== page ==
Negative Message on Decision on Receiving
Module 3 – Case
In Case 3, you are required to write one negative message AND one short essay.
Please pay particular attention to the principles outlined in Chapter 17: Negative News and Crisis Communication within the Business Communication for Success ebook.
Most employers recoil from having to tell employees that they will be “downsized.” To make a difficult job easier, managers sometimes use euphemisms and jargon to avoid bluntly announcing that someone has been laid off. In fact, cutbacks have generated new words like “rightsizing” and “re-engineering.”
Regardless of the language, an economic tailspin forces organizations to explain to laid-off employees that what’s bad for them is best for the company. At eBay, 1,500 employees lost their jobs in a program of “employee simplification.” At Yahoo, the CEO explained layoffs as a way for the company to “become more fit.”
No matter how you look at it, people are worried about losing their jobs, and those who remain are worried about whether the company will stay in business.
Experts differ on how to reveal possible workforce reductions. Should managers disclose the news indirectly and quietly? Or should they use the direct approach and announce loudly that they are taking forceful action to strengthen the organization in a dour economy? Some say that executives should use bland language to minimize the public relations fallout from mass firings. Vague explanations and even corporate jargon may be appropriate to reduce the negative effect on remaining employees and on recruiting new employees when the economy rebounds. Opaque language and euphemisms may lessen the impact of layoffs.
Your company has decided to lay off 10 percent of its workforce to maintain profitability. Although every department has participated in cost-cutting measures, expenses continue to mount, and sales are not where they should be. Your direct supervisor, Shirley Schmidt, has asked you to draft an email that goes to the staff whose jobs are untouched by the layoffs. The goal is to assure key employees that management is in control of the situation. You need to emphasize that your company maintains a strong strategic vision, and that management is convinced of the firm’s rosy future in the tech industry. Still, layoffs are necessary to make the company more financially stable. Ever mindful of its people, your company is taking all possible measures to assist those who have lost their jobs. These reductions will help make the firm stronger, says Schmidt.
In addressing remaining employees, your message should explain the bad news and strive to preserve employee morale. Decide whether to use the direct or indirect approach. Apply as many concepts as possible from the readings. After you’ve written the letter, write an essay describing how you used the ideas from the readings.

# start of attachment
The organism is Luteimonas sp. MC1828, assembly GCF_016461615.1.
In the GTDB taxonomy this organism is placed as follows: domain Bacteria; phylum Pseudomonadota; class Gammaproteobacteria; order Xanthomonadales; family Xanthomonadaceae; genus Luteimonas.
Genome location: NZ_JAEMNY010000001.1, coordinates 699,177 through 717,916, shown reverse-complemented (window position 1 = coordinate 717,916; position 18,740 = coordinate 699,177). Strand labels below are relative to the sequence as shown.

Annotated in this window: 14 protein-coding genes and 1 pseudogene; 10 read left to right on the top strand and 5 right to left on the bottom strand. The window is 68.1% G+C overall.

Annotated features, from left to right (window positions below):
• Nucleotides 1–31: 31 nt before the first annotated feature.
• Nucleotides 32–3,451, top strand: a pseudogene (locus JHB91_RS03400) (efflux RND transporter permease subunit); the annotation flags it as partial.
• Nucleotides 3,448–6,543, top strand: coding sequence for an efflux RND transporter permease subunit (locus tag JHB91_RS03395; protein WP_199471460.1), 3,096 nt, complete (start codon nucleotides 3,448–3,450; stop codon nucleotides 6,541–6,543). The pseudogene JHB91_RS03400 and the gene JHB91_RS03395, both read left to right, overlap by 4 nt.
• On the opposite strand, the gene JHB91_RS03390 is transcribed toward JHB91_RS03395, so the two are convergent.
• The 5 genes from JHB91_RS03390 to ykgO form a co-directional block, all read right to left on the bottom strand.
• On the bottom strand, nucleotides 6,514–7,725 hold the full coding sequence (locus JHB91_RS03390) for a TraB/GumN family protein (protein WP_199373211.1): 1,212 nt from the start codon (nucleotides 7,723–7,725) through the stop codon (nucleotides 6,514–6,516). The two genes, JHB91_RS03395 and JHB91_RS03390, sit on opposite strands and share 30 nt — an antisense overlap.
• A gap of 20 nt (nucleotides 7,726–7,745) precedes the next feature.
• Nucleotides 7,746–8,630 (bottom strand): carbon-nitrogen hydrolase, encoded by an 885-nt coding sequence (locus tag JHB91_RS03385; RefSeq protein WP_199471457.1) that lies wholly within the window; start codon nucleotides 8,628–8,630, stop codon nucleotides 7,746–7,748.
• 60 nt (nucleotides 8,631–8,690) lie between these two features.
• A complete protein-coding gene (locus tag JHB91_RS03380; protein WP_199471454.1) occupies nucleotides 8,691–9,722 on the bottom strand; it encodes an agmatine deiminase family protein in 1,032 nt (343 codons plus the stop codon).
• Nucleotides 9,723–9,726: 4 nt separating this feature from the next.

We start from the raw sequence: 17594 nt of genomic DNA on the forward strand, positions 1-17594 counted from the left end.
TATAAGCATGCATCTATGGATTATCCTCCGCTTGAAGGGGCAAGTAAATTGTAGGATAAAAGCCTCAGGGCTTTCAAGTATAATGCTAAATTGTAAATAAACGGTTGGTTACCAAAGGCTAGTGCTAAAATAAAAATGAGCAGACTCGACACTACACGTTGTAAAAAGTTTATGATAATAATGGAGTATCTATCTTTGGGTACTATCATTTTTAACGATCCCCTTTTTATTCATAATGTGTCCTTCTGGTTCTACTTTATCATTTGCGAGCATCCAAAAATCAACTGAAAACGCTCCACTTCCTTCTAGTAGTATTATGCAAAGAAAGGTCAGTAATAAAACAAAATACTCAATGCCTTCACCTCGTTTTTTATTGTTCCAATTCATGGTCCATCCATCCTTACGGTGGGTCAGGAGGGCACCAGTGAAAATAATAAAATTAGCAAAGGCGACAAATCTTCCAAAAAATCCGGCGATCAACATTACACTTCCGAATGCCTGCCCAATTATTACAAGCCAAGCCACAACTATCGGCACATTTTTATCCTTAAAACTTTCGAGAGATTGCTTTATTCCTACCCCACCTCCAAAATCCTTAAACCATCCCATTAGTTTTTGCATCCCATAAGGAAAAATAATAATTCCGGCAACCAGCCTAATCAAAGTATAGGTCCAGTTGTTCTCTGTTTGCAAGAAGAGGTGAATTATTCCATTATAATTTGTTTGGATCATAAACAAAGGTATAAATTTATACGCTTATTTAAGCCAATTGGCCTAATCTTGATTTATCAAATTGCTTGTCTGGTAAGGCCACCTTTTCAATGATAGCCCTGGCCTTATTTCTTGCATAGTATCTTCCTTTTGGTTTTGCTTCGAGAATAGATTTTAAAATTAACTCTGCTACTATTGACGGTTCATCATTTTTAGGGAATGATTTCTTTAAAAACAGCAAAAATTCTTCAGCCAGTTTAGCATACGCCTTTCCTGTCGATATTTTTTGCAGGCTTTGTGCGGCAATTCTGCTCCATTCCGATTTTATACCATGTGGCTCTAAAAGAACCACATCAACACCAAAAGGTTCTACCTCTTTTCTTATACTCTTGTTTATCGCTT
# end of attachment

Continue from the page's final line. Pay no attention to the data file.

Submit your assignments by the module’s due date.
In the email and letter from Scenario 1, you are expected to apply the concepts on negative communication to demonstrate your ability to communicate effectively in written forms. Please use proper English. Sentences must be properly constructed and free of grammatical and typographical errors. No citations are needed in the written communication.
In your essay, you are expected to explain why and how you incorporated the principles you used in writing your email and letter. Your explanation should make use of at least two sources from the required readings. It should be analytical and sufficiently rigorous to demonstrate synthesis of the concepts as found in an academic essay. Content should be clearly presented with a logical flow. Formal citations are required, along with a formal bibliography.
Case General Expectations
In the Case Assignments, students will assume the role of a Manager in Employee Communications at a large service firm, such as a bank, or an advertising or consulting firm. Students will assume this role throughout the Case Assignments and be challenged with different scenarios, requiring written and verbal communication.
Formal citations and a bibliography are required unless otherwise stated.
Module 3 Background Reading
Christensen, G. J. (2005). Letters … we get stacks of letters and business notes. Retrieved on January 30, 2015, from http://www.csun.edu/~vcecn006/lettr.html
Groopman, J. (2002). Dying words. The New Yorker. Retrieved on February 10, 2015, from http://jeromegroopman.com/ny-articles/DyingWords-102802.pdf
Sittenfeld, C. (1999). Good ways to deliver bad news. Retrieved on February 10, 2015, from http://www.fastcompany.com/36993/good-ways-deliver-bad-news
University of Minnesota. (2015). Chapter 17: Negative news and crisis communication. In Business communication for success. Minneapolis, MN: University of Minnesota Libraries Publishing. Retrieved on January 29, 2018, retrieved from http://open.lib.umn.edu/businesscommunication/chapter/17-1-delivering-a-negative-news-message/.